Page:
Time is here to think about fall permits

Friday, July 25, 2003

With the recent cool temperatures, it's easy to start thinking about the crisp, cool temperatures of the soon-to-come fall hunting seasons. If you deer hunt in Missouri, you should think about one of the many managed deer hunts offered by the Missouri Department of Conservation.

Missouri offers managed deer hunts for archery, muzzleloading and modern firearms from October through January. These hunts achieve deer management goals while providing additional hunting. The number of hunters allowed at each hunt is restricted to ensure both safety and a quality hunting experience.

Hunters are selected by random drawing, and all hunters have an equal chance of being selected.

Now is the time for Missouri deer hunters to apply for those hunts, and MDC makes the process easy with either a telephone or the Internet.

Through Aug. 15, hunters can apply for one of Missouri's 71 managed deer hunts by calling (800) 829-2956 between 4 a.m. and midnight seven days a week. The other option is to log on to www.missouriconservation. org/hunt/deer and select "managed deer hunt information and registration."

Telephone applications are easy with the Conservation Department's interactive voice response (IVR) system.

Making it easy

To apply by phone you need a touch-tone telephone, your conservation identification number and the information contained in the 2003 Fall Deer & Turkey Hunting Information booklet. The booklet is available from hunting permit vendors statewide. The information also is available online at www.missourconservation.org under key words "deer hunt." Hunters may apply individually or as a group of up to six hunters. Each hunter may apply for only one managed deer hunt each year; hunters who apply for more than one hunt will be disqualified from this year's drawing.

All applications received by the Aug. 15 deadline will receive the same consideration as those filed earlier.

Only a resident or nonresident managed deer hunting permit is valid at a managed deer hunt. The number of deer that may be taken with a single permit depends on the hunt for which they are issued. In some hunts, up to three deer may be taken, and in one hunt, four deer are allowed.

Deer taken at managed deer hunts do not count toward the season bag limit. Therefore, if you purchase regular deer hunting permits and fill them during the regular season, you may still participate and take deer at a managed deer hunt if you are drawn for one and you purchase a managed deer hunting permit.

New this year:Youngsters may also apply for the youth-only managed deer hunts on the Internet or IVR system. In the past only paper applications were accepted for those hunts.

There are five youth-only managed deer hunts for youths ages 11 through 15. Application and notification process are the same as for "regular" hunts. Youth hunters may apply singly or with one youth buddy, but not as a group. All successful applicants will be notified by mail. The signature of a parent or guardian is required for each participating youth. Youth who apply for a youth-only hunt may not also apply for a "regular" managed deer hunt.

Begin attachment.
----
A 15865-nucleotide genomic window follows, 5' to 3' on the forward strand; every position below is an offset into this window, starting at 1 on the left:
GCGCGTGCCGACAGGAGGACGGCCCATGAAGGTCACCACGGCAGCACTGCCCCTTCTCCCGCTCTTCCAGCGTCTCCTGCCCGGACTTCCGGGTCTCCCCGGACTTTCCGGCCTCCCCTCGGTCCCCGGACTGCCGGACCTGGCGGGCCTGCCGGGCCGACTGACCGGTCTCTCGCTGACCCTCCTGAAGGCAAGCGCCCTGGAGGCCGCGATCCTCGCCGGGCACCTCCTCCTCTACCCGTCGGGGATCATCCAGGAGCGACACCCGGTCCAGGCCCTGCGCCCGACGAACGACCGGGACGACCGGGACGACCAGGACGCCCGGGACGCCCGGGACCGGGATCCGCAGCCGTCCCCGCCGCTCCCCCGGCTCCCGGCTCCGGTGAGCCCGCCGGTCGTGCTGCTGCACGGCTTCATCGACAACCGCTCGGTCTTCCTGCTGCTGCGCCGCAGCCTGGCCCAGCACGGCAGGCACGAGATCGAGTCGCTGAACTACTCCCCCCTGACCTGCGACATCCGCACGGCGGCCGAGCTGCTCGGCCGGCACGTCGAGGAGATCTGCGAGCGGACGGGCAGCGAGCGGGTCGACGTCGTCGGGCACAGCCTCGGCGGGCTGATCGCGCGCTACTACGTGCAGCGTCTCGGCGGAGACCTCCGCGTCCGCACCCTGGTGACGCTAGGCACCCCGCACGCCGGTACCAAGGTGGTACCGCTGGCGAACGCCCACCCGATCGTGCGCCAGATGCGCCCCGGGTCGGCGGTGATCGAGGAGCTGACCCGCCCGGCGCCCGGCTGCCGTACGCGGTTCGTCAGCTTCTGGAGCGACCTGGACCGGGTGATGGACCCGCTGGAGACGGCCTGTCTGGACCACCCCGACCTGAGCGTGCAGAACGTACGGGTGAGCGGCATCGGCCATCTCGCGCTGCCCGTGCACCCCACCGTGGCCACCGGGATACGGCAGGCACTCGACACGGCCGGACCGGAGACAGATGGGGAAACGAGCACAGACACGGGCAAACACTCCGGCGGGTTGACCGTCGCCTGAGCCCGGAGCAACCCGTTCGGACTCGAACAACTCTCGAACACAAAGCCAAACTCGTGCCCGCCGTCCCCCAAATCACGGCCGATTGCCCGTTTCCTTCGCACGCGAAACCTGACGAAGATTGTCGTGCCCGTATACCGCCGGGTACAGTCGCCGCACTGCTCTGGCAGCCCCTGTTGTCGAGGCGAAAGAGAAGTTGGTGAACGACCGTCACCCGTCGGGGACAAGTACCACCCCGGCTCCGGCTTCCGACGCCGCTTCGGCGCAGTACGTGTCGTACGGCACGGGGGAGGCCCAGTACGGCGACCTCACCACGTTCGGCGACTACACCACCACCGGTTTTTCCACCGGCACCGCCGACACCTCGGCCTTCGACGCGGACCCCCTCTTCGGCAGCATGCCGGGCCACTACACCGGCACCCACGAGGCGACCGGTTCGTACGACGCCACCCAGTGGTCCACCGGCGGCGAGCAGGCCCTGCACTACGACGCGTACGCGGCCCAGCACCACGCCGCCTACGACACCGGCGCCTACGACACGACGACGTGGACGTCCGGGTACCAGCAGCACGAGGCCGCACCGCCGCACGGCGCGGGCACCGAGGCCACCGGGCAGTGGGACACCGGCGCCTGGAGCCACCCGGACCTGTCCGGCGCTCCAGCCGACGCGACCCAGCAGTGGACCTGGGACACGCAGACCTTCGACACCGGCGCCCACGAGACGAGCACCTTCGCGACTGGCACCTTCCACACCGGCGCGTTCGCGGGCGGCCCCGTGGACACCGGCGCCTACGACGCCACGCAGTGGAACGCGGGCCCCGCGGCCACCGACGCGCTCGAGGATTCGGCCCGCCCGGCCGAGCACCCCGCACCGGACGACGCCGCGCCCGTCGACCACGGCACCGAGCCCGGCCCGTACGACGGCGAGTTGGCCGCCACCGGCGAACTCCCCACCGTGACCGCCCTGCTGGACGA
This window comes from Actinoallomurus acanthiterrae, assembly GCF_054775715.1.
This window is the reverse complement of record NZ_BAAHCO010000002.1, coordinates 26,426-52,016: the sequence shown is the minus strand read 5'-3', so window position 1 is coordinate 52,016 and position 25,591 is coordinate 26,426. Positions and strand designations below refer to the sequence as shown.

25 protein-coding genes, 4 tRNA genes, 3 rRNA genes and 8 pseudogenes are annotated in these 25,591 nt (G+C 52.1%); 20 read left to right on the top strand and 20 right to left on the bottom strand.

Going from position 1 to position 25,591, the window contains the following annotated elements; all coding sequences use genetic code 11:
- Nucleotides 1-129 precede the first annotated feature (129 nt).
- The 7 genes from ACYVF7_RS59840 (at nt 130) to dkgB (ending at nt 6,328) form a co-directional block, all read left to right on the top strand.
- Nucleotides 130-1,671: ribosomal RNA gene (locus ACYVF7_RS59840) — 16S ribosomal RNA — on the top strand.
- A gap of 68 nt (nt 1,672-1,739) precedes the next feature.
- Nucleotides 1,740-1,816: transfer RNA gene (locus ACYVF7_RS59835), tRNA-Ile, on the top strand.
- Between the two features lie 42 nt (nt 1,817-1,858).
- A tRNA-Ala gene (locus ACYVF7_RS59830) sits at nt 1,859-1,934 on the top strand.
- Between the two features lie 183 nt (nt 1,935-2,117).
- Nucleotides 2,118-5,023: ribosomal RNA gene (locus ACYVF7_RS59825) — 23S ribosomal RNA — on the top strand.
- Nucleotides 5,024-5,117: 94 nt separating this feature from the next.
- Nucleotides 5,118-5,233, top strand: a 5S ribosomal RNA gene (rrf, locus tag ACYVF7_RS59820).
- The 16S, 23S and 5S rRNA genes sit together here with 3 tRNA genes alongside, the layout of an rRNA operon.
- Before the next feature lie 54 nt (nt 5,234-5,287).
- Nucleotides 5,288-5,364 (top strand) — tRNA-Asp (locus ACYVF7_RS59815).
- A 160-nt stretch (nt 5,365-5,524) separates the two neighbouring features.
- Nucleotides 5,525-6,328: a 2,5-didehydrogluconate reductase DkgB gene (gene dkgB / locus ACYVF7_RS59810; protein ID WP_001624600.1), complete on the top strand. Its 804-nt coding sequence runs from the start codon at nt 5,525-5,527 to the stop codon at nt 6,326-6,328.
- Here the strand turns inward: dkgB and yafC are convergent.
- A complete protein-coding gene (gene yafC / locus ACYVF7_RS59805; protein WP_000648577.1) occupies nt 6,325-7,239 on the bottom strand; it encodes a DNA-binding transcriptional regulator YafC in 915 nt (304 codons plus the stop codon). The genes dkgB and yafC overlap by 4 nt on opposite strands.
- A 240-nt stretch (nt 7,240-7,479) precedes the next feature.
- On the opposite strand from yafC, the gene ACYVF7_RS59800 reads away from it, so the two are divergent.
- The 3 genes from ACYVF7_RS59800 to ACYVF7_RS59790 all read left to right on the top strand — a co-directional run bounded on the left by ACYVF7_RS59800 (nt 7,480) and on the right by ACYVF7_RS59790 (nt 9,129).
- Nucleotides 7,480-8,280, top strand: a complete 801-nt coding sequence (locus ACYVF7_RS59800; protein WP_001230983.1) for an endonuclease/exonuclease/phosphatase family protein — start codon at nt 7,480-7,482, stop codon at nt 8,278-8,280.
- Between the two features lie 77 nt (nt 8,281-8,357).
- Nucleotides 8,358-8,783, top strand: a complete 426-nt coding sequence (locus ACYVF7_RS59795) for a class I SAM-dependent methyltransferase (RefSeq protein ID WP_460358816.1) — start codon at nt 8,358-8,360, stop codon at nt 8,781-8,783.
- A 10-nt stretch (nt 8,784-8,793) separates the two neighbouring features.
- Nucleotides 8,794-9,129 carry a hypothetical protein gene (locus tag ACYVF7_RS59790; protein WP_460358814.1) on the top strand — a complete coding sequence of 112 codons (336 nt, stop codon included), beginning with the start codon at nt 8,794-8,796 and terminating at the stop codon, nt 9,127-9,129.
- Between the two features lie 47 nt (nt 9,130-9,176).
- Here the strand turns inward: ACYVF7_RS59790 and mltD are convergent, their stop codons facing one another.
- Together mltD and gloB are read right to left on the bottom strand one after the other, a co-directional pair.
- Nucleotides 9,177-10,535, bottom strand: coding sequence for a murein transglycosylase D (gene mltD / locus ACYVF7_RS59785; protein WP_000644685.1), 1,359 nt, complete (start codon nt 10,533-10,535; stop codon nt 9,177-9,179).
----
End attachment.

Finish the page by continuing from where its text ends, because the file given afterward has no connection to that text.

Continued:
Even if you don't intend to apply for a managed deer hunt, you might want to take steps to make the "regular" 2003 deer season a success. You can make plans to participate in MDC's "Share the Harvest" program.

Concerned about the hunger that burdens many Missourians, the Department of Conservation has found a way to help families in need. In 1992, the Department started Share the Harvest, a program that provides an easy way for hunters to donate venison to Missourians in need of red meat.

It's easy to donate meat through this program. Hunters take their venison to an approved processing plant and tell the processor how much venison they wish to donate. The processor then packages and stores the meat until it's transported to a charitable agency by the sponsor.

Growing participation

Almost half of Missouri's counties participate in the program. Of the 16 counties in MDC's Southeast Region, only two (Perry and Ste. Genevieve) have Share the Harvest programs in place.

Clubs or organizations wishing to sponsor a Share the Harvest program in their area should call their local conservation agent as soon as possible. The first contact can streamline start-up procedures.

Charitable agencies that receive the venison also may fulfill the role of sponsor.

Share the Harvest is a boost in many ways. Hunters win by doing their part to help people in need; cooperating processing plants win by getting positive feedback for their involvement and donating locker space; and sponsoring organizations win by having a project for a good cause.

Gene Myers is an area agent with the Missouri Department of Conservation.

Respond to this story

Posting a comment requires free registration: